Spiritual Practices

Simon Chan

in The Oxford Handbook of Evangelical Theology

Published in print December 2010 | ISBN: 9780195369441
Published online January 2011 | | DOI:

Series: Oxford Handbooks

Spiritual Practices

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Most evangelicals would agree that certain spiritual disciplines are necessary for the formation of the godly life. If asked to list what they regard as the most important spiritual practices, they are not likely to differ very widely in their answers. The list includes the daily personal devotion or the Quiet Time; regular church attendance; and service, of which evangelism or sharing one's faith with others is considered a top priority. All these practices are concrete expressions of one's surrender and obedience to Christ. Underlying these practices are certain core convictions about the nature of the Christian life. The Christian life begins with a decision to turn from sin and, to use a popular phrase, “accept Jesus Christ as personal savior” (“conversionism”). The sole objective basis of conversion is the death of Jesus Christ on the cross (“crucicentrism”). The Christian can be certain of salvation through the cross because the Bible says so (“biblicism”). Having received the saving grace of God, the Christian must share the message with others (“activism”).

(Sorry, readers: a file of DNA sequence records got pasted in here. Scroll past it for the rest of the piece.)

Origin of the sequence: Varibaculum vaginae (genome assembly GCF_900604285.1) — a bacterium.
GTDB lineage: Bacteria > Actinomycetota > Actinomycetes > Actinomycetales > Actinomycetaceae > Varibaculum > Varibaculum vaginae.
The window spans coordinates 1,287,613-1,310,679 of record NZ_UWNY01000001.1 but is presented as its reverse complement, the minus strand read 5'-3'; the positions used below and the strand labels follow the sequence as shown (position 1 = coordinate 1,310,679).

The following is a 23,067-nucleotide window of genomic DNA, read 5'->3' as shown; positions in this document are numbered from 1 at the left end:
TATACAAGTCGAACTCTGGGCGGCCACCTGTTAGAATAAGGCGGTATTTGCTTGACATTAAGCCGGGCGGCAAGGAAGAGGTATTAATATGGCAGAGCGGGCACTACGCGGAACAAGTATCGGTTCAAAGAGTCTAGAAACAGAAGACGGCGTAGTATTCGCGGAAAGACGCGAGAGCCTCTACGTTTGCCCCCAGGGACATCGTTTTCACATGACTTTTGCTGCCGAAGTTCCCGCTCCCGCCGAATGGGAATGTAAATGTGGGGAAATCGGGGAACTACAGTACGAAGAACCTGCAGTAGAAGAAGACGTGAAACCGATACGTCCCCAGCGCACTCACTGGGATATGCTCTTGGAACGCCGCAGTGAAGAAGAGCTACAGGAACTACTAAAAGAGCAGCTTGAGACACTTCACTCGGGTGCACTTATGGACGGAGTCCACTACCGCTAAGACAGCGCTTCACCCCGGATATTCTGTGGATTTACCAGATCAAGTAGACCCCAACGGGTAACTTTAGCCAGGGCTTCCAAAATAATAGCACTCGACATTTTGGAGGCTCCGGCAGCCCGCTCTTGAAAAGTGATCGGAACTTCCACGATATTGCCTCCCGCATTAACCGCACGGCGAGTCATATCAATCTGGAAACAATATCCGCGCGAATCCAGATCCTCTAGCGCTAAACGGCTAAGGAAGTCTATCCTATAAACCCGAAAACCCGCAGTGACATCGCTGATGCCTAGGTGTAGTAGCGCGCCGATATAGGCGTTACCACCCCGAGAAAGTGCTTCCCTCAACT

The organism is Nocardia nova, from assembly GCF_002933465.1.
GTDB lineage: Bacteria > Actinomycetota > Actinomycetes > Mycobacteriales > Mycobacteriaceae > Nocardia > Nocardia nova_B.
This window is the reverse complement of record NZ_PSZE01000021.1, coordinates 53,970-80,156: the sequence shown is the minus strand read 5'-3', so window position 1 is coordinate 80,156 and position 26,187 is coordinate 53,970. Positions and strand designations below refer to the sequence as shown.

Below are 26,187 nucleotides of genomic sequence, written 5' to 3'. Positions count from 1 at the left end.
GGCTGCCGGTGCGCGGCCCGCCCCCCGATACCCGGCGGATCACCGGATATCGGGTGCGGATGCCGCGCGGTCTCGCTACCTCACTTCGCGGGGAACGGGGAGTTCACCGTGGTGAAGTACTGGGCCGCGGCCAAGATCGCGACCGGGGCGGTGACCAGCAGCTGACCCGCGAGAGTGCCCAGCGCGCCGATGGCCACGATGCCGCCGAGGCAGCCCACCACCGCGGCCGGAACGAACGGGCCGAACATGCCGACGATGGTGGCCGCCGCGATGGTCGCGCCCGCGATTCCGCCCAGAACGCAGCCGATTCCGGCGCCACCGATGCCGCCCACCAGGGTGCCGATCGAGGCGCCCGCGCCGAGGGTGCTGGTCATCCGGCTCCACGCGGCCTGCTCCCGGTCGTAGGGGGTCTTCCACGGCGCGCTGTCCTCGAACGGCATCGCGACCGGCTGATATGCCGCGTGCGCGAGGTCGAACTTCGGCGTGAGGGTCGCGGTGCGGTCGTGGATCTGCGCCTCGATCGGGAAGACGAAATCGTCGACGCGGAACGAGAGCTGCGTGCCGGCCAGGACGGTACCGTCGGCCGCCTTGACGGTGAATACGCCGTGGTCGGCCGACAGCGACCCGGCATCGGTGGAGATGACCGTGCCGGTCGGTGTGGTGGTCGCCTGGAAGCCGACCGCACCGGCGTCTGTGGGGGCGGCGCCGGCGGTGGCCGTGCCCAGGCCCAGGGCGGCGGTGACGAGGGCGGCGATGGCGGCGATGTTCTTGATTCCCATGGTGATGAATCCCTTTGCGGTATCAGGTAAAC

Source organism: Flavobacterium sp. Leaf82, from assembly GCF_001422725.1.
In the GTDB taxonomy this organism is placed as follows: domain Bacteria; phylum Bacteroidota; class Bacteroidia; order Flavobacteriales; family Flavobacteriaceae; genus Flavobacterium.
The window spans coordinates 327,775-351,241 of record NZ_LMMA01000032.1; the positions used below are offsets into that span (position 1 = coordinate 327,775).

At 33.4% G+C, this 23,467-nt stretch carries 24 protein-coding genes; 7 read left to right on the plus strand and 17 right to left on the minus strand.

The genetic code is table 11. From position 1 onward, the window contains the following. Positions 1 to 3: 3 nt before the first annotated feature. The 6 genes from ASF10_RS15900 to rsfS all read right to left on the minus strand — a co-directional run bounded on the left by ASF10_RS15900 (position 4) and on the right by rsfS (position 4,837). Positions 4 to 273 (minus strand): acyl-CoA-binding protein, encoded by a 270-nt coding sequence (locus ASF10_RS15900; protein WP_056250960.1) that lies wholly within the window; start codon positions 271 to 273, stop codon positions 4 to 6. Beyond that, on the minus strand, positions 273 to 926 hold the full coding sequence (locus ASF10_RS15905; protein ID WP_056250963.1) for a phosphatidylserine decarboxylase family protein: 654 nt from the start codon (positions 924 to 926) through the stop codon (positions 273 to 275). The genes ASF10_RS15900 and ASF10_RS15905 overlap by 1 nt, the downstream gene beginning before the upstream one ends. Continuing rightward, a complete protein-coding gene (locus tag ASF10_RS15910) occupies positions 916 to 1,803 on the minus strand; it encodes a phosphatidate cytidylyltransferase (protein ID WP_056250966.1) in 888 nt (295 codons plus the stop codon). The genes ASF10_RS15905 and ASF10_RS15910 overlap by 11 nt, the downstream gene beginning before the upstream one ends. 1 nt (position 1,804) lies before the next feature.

Keywords: Jesus Christ; spiritual practices; evangelicals; evangelism; Quiet Time; Christian life; conversionism; activism; crucicentrism; biblicism

Article.  6910 words. 

Subjects: Religion ; Philosophy of Religion ; Christianity

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